The artist Sybil Craig (1901-1989), only child of affluent parents Matthew Francis Craig and Winifred Frances, née Major, grew up surrounded by artists and musicians. She was privately tutored in art by the notable artist John Shirlow, and then studied (1924-31) at the National Gallery of Victoria’s school of painting with Bernard Hall, William McInnes and Charles Wheeler. She is mainly known for her still lifes and portraits in oil, watercolour and pastels, but she also designed book plates and emblems.

Unknown photographer, Sybil Craig on ship with sailors, gelatin silver photograph, ca. 1920- ca. 1925, Australian Manuscripts Collection, MS13111/3/1501

Sybil was a foundation member of the New Melbourne Art Club and, during the 1930s and 1940s, exhibited with the Melbourne Society of Women Painters and Sculptors, the Victorian Artists Society and the Twenty Melbourne Painters.

In 1945 Craig became an official war artist – one of the first women war artists in Australia – commissioned by the Australian War Memorial to record work at the Commonwealth Explosives Factory at Maribyrnong. As well as the Australian War Memorial, her work is held by the National Gallery of Australia, National Gallery of Victoria, State Library Victoria, Art Gallery of South Australia, and Victorian regional galleries.

Both Craig and her mother Winifred, were avid collectors of Australiana. Craig bequeathed to the State Library a large collection of valuable books on art and Australiana, an extensive collection of Australian and international bookplates, an important collection of early Victorian photographs acquired by her mother, and many significant paintings, all enriching the Library’s collections.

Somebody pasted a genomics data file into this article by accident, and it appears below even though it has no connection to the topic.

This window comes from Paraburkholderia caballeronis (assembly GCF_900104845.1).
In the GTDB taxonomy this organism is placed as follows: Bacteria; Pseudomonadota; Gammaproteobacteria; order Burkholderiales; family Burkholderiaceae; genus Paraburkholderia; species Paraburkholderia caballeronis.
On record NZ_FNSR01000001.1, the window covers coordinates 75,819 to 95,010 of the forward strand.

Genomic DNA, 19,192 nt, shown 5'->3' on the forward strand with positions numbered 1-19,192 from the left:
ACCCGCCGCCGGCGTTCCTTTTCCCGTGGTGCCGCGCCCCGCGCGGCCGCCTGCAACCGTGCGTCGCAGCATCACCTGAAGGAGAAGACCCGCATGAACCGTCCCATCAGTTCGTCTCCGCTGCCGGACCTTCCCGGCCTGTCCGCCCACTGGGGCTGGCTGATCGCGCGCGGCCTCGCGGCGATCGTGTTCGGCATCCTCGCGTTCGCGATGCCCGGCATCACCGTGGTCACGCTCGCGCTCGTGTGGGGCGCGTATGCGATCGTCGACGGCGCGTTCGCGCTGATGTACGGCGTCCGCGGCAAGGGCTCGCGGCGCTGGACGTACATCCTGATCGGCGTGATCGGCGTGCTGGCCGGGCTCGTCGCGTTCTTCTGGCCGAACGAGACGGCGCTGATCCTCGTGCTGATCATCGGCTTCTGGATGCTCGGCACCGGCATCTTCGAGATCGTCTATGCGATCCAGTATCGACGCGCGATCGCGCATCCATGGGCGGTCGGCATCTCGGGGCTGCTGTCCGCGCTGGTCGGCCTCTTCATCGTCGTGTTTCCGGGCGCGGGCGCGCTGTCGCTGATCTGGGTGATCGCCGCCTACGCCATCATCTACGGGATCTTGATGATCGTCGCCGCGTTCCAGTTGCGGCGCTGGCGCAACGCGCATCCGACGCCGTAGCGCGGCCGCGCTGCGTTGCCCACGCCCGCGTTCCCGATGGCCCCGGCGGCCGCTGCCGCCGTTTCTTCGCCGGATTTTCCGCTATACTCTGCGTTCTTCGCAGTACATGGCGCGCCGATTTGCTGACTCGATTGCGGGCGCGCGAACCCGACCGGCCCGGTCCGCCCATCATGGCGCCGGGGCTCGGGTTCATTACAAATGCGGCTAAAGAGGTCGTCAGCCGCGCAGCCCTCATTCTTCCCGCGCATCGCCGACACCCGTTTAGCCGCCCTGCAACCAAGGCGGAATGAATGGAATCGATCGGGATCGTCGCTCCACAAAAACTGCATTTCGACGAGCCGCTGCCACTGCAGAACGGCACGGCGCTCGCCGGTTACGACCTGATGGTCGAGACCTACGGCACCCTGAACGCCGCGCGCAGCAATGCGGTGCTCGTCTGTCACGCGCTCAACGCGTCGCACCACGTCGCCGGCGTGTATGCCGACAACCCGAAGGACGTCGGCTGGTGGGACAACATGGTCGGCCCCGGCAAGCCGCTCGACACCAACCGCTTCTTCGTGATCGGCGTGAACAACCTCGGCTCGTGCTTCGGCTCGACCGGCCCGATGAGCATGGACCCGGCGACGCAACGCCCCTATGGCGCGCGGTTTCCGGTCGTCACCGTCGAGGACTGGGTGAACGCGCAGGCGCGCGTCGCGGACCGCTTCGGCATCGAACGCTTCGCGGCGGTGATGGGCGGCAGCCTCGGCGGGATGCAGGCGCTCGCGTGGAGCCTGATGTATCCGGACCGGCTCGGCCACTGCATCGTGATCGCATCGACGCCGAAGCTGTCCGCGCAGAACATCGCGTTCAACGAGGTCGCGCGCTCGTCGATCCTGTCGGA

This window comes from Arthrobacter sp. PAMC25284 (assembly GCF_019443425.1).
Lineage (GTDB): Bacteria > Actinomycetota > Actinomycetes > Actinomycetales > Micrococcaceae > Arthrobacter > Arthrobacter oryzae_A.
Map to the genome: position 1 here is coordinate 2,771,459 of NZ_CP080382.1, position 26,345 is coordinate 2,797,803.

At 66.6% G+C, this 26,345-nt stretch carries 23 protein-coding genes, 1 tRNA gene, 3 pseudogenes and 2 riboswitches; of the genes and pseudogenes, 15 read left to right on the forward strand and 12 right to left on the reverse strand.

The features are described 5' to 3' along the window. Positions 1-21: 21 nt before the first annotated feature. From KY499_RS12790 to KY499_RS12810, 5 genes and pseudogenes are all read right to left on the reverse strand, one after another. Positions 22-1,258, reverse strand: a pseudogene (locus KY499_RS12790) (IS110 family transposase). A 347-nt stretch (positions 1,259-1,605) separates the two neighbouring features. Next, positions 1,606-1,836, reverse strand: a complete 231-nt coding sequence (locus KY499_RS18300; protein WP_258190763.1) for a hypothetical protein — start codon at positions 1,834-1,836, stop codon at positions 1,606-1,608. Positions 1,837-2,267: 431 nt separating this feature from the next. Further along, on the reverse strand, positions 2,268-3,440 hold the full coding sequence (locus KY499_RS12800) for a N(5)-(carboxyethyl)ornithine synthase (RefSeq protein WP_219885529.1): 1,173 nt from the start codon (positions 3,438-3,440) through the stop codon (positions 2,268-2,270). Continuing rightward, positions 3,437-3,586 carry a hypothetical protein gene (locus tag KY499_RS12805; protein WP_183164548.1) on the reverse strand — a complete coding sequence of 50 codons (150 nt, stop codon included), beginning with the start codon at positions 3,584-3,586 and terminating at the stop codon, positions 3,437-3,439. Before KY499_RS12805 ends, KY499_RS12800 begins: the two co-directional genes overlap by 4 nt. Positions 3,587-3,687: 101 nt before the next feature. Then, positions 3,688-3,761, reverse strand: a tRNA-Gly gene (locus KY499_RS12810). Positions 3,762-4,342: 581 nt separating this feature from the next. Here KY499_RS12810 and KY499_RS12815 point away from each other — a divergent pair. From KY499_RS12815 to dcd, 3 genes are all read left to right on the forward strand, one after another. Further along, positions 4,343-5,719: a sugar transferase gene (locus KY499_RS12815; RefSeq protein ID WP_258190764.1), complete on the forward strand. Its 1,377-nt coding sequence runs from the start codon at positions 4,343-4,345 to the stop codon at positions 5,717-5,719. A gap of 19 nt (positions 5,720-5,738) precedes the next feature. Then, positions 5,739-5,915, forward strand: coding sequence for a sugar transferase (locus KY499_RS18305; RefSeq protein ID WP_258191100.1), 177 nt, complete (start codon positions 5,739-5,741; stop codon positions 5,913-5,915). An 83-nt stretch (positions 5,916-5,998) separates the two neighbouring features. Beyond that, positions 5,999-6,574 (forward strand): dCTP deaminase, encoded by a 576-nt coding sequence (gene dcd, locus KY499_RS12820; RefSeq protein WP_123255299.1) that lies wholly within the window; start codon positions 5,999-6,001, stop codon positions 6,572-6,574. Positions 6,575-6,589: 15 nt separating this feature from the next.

Above are two examples of early photography acquired through the Sybil Craig Bequest: (1)
Unknown photographer, Watch the birdie! unidentified man with his daughter, ambrotype, ca. 1855-ca. 1860, Pictures Collection,  H90.90/33, (2) Unknown photographer, Portrait photograph of an unidentified little girl, ambrotype with hand colouring, ca. 1855-ca. 1860, Pictures Collection,  H90.90/16

The Sybil Craig Archive held by the Australian Manuscripts Collection, State Library Victoria, contains biographical material relating to Craig, including correspondence (ranging from the 1920s to the 1980s), diaries, scrapbooks and press clippings, invitations, exhibition programmes, account books and receipts, published material and business documents.


Images: (1) Sybil Craig, Self portraitoil on composition board, ca. 1934, Pictures Collection, H89.282; (2) Unknown photographer, Young man on deck of ship, gelatin silver photograph with hand colouring, ca. 1930, Australian Manuscripts Collection, MS13111/3/1372  

The collection is extraordinary for its large pictorial component: over 1700 photographs (biographical and historical), more than 280 works on paper (prints and drawings), quite a number of beautiful bookplates, and some realia (including textiles, locks of hair, and printing plates).